How not to waste your money

2012-08-11 12:12

Why are we so obsessed with the talking heads on CNBC and CNN when we

don’t even know the outstanding balance on our credit cards or how much

we have in our company pension fund, asks Maya Fisher-French

There are two questions I am always asked by fellow journalists.

Firstly, why on earth did I leave the lucrative world of stock broking to become a journalist; and secondly, as a journalist why don’t I write about shares and the markets.

The simple answer is that all of the above does not matter.

What really matters is what we do with our money on a daily basis.

While it may be fun to watch the market and discuss opinions, how does it really affect your life plans?

How does it pay off your debt or pay for your kid’s education?

Unfortunately, our media tends to focus primarily on the “sexy” world of markets and finding headline-grabbing stories that evoke extreme emotion from its audience, which results in investor behaviour that actually undermines our long-term savings goals.

The “behaviour gap” is what author Carl Richards has coined to describe the difference between the performance of a fund and the returns actually received by the investor in that fund.

In his chapter “We don’t beat the market, the market beats us”, he writes about investor mistakes rather than investment mistakes.

Research has shown that investors’ attempts to time the market by selling and re-investing into a fund results in losses.

Allan Gray, which recently brought Richards to South Africa, has found that the average investor in the Allan Gray Balanced fund received a 14.3% yearly return over the past 10 years compared to the 16.6% return delivered by the fund.

While 2.3% a year may not seem that much, over a 10-year period a R100 000 investment in the fund would have delivered R464 500 versus the average investor’s return of R380 600 – a difference of R83 900.

The difference in return is due to investor behaviour where investors got sucked into the greed and fear cycle, no doubt as result of paying far too much attention to daily market commentators.

The irony is that the Allan Gray Balanced Fund is specifically designed to limit the volatility of the markets and should in fact prevent the need for market timing by investors.

In reading The Behavior Gap, I felt I had found a kindred spirit when he wrote: “Picking the next Apple is not a financial goal.

“Saving for retirement or having enough money to send your kids to college are financial goals.”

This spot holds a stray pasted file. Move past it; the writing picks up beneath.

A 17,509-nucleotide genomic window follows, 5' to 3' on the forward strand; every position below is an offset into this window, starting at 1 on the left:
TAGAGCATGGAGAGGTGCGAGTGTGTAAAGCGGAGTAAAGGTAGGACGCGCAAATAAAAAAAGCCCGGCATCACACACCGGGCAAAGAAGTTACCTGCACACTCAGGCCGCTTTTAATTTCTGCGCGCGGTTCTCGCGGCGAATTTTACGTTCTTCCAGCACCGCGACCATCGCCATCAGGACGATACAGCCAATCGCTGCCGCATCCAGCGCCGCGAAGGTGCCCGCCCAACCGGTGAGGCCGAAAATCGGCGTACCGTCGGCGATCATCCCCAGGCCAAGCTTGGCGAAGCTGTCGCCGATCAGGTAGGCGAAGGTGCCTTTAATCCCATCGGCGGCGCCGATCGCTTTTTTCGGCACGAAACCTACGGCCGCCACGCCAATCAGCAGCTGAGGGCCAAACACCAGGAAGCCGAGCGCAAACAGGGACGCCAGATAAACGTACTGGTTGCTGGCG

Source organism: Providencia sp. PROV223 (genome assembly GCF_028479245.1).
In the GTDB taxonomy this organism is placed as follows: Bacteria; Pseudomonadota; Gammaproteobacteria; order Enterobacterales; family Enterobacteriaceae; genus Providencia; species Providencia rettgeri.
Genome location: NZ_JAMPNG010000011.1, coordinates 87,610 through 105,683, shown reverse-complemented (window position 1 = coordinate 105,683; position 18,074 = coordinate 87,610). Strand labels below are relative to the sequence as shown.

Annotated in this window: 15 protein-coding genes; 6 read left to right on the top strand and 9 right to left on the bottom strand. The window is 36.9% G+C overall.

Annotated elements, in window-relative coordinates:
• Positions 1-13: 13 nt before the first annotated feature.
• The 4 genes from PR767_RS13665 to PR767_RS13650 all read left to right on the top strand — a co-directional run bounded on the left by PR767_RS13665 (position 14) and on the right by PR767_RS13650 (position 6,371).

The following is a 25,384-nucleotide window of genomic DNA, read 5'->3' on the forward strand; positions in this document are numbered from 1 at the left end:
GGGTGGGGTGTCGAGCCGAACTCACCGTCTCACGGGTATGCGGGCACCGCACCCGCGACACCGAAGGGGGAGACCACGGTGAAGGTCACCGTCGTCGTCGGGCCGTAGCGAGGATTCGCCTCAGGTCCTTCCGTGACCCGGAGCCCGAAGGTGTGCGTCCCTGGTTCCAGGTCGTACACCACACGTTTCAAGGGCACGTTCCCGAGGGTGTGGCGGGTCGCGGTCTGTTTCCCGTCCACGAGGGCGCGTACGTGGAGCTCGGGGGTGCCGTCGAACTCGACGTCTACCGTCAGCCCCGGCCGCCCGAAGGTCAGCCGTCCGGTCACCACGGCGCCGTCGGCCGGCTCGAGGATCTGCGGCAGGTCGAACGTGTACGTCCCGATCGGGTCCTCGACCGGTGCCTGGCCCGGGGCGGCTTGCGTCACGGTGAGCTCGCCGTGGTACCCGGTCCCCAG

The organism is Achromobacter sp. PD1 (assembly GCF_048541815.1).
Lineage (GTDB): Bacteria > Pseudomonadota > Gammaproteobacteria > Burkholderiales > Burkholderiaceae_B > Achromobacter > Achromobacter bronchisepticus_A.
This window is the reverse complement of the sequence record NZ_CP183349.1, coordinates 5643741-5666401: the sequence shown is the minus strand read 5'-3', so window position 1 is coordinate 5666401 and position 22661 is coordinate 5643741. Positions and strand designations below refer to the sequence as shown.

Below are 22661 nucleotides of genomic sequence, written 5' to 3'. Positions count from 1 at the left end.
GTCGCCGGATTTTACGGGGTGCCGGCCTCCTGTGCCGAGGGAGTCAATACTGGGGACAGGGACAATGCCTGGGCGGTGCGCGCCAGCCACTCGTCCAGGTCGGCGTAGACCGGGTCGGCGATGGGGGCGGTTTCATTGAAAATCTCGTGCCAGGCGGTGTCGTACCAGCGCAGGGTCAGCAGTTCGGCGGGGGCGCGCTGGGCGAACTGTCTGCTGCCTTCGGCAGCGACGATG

Richards, who spent many years as a financial adviser in the US and now heads up investor education for BAM Advisor Services, writes about how to manage your money, how to move from financial planning to life planning, how to choose the perfect investment and how to make decisions “that are in tune with reality, with your goals and your values”.

It also helps that the book is really easy to read and has simple pictures to illustrate his points.

He demystifies the so-called world of finance and shows that money decisions are more about your emotions and goals than the latest predictions by Nobel Prize-winning economists – they get it wrong as much as they get it right.

To illustrate his point, Richards writes about three famous market forecasters who all had completely different views of the market in late 2010 to early last year.

Market forecaster Robert Pretchter stated: “The Dow, which now stands at 9 686, is likely to fall well below 1 000 over perhaps five or six years as a grand market cycle comes to an end.”

Yale economist Robert Shiller predicted that the Standard & Poor’s 500-stock index would rise from 1 280 to 1 430 over the next decade – a 1.3% rise per year.

And finally, veteran market watcher Laszlo Birinyi forecast that the S&P’s would hit 2 854 by the end of the day on September 4 2013. That is quite a prediction!

The point Richards makes is that here are three market gurus with three divergent forecasts – all pretty extreme.

So what is an investor to do?

Richards’ advice: ignore them.

In his book, Richards explains how to put together a financial strategy that is about your goals and your needs and which ignores the market hype.

While listening to market gurus and having an opinion about the market is fun, it should not change your financial plan – only events in your life should.

The events that have a direct impact on you should require you to make an adjustment to your investment decisions.

If you want to start investing, if you want to create a road map for your life and build long-term wealth, invest in this book first.

It is a helpul tool that will definitely save you money by helping you make better decisions.

» Next week: City Press interviews Carl Richards on how to speak to your spouse about money


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